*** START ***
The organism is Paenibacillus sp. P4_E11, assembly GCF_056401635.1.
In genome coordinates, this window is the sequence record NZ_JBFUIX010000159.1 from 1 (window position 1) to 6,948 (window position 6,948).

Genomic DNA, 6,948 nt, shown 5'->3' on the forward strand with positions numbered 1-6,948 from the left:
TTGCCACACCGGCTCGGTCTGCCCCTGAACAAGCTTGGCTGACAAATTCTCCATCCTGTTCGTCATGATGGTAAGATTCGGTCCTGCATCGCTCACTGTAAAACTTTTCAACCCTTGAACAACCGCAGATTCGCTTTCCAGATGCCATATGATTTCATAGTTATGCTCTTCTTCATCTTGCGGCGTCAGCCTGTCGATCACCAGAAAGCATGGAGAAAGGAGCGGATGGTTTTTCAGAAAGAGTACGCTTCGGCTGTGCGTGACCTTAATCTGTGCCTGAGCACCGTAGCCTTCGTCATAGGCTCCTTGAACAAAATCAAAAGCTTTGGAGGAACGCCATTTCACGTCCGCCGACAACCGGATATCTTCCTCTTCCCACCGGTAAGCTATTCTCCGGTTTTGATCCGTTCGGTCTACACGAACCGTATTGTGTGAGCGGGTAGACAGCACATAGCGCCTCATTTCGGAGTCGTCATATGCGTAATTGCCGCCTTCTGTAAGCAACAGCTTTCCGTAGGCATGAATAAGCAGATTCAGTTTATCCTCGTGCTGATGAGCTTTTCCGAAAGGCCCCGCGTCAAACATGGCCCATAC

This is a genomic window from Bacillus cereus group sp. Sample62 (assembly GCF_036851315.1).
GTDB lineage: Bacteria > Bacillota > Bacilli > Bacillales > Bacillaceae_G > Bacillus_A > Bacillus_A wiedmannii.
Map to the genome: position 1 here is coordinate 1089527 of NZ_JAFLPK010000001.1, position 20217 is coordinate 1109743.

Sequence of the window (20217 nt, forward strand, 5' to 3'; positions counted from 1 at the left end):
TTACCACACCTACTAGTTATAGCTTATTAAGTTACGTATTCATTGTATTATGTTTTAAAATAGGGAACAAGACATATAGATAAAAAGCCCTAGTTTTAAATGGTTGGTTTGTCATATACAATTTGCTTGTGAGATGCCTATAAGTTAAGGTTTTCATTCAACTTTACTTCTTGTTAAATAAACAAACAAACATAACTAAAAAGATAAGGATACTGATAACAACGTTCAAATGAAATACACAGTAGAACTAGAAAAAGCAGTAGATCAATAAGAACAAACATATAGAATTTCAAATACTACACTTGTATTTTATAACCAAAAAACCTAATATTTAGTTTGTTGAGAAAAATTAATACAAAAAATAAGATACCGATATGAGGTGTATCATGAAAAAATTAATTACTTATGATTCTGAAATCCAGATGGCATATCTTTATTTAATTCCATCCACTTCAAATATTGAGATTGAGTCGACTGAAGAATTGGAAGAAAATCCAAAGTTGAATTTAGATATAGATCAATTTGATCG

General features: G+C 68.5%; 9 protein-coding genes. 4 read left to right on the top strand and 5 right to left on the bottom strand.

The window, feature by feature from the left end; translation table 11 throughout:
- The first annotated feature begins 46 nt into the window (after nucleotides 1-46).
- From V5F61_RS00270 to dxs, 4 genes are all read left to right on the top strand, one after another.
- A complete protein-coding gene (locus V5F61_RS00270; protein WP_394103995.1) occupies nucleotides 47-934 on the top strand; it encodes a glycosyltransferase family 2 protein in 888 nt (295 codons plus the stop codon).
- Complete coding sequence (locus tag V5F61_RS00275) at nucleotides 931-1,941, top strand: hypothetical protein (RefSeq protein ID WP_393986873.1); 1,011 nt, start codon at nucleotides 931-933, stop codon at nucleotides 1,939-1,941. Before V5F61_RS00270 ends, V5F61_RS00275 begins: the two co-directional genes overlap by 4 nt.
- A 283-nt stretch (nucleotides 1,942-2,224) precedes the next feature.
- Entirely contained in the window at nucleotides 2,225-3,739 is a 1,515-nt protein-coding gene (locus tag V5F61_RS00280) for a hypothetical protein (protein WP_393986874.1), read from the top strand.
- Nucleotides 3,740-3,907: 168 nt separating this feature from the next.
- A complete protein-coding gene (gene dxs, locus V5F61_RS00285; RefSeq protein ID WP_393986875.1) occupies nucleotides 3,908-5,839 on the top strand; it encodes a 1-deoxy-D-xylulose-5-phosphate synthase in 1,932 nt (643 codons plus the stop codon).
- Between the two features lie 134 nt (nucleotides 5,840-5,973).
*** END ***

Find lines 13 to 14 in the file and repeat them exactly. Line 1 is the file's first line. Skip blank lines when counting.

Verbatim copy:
- From V5F61_RS00270 to dxs, 4 genes are all read left to right on the top strand, one after another.
- A complete protein-coding gene (locus V5F61_RS00270; protein WP_394103995.1) occupies nucleotides 47-934 on the top strand; it encodes a glycosyltransferase family 2 protein in 888 nt (295 codons plus the stop codon).